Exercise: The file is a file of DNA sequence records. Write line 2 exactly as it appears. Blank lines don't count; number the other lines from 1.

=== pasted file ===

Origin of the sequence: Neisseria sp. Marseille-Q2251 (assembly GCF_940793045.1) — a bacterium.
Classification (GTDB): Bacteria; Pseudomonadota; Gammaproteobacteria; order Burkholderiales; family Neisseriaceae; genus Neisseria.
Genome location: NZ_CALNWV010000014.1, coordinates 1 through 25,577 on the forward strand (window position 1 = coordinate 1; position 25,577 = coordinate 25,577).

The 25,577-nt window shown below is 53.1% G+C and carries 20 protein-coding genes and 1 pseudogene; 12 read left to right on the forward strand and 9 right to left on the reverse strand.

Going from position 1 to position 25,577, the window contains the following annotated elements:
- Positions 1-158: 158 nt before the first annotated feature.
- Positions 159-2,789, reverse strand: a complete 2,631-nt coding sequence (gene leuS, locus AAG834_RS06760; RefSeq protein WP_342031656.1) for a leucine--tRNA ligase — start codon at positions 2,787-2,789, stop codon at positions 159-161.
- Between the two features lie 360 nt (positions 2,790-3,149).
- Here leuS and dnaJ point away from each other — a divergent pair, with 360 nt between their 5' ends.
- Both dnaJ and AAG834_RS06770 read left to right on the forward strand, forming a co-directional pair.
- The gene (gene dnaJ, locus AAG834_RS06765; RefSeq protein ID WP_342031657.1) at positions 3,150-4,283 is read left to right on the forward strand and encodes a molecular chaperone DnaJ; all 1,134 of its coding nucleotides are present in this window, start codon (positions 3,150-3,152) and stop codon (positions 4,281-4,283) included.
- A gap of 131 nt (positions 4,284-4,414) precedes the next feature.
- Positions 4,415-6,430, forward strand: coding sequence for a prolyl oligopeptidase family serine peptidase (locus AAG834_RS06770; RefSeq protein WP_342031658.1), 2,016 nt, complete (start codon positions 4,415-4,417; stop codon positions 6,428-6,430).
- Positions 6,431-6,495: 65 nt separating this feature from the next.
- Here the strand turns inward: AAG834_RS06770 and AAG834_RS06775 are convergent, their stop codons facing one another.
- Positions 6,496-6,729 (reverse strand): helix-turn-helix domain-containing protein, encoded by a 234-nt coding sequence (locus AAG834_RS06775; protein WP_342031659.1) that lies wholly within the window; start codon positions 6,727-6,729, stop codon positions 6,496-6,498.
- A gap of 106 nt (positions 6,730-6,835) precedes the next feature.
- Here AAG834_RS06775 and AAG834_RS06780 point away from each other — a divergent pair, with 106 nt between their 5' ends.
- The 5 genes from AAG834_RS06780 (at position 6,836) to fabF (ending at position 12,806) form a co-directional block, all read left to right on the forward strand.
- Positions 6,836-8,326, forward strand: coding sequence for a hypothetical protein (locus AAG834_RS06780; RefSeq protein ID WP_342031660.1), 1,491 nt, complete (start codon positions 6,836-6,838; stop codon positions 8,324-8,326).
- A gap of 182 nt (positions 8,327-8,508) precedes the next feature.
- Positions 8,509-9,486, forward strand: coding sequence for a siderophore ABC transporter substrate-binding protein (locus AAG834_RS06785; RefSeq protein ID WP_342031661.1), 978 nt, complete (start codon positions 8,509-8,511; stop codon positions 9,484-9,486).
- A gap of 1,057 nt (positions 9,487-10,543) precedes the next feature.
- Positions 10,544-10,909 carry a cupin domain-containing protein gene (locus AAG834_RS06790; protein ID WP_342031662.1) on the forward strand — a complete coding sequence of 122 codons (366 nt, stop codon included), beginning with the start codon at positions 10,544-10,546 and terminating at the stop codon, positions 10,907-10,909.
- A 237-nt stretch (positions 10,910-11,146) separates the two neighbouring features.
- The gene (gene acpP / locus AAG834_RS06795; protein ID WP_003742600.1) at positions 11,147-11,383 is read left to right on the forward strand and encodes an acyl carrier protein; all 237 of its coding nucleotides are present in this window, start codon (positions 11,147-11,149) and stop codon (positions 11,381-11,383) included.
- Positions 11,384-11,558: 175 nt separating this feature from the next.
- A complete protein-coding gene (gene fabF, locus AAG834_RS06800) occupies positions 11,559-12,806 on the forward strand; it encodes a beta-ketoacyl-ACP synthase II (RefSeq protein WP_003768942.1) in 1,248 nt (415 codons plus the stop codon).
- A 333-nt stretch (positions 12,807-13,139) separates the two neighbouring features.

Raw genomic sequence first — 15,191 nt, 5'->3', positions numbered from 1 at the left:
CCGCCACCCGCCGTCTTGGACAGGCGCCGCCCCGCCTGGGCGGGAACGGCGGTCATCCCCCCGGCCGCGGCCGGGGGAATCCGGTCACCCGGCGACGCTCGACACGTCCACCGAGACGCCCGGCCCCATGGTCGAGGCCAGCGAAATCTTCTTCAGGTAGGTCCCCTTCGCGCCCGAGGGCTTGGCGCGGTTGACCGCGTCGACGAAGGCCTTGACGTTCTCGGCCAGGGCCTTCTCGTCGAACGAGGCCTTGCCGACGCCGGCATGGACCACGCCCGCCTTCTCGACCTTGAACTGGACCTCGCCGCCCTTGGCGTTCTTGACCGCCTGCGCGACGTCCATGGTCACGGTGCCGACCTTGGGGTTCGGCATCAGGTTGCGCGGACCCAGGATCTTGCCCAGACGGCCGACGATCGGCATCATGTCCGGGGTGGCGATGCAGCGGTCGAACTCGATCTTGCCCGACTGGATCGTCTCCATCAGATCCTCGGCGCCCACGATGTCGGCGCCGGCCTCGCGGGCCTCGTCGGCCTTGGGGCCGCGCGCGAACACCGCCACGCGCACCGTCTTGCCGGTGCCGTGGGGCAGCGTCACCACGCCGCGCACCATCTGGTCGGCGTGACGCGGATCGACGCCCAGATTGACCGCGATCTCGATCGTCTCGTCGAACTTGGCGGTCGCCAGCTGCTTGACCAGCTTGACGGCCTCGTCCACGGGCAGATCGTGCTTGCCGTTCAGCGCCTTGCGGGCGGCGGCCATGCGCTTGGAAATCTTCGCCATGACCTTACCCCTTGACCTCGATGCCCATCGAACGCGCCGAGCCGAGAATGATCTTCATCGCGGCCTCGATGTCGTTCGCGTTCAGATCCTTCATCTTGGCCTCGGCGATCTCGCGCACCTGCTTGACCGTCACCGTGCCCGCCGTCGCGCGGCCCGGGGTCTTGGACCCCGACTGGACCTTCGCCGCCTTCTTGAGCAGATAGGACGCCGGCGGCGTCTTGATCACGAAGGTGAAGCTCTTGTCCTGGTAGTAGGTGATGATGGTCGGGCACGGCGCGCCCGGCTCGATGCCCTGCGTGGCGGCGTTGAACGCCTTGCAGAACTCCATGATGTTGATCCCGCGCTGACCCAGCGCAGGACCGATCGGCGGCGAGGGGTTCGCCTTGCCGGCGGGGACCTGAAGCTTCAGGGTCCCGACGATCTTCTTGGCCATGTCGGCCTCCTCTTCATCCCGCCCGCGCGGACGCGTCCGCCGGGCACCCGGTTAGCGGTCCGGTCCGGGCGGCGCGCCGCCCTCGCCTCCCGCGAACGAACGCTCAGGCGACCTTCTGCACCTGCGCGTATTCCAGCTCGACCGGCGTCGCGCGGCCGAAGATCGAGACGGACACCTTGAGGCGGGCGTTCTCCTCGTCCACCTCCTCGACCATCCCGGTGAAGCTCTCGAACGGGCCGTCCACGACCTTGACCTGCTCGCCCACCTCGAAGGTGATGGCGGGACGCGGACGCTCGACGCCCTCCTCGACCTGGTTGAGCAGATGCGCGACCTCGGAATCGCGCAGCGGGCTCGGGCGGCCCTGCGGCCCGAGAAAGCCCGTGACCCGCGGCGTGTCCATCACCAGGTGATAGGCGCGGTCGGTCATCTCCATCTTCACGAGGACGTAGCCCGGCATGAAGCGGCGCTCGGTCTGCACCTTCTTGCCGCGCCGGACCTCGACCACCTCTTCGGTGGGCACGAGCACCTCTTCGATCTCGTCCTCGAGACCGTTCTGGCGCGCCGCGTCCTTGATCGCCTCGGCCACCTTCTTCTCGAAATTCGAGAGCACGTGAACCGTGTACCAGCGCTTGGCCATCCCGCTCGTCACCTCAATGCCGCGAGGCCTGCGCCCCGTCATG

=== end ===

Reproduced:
Classification (GTDB): Bacteria; Pseudomonadota; Gammaproteobacteria; order Burkholderiales; family Neisseriaceae; genus Neisseria.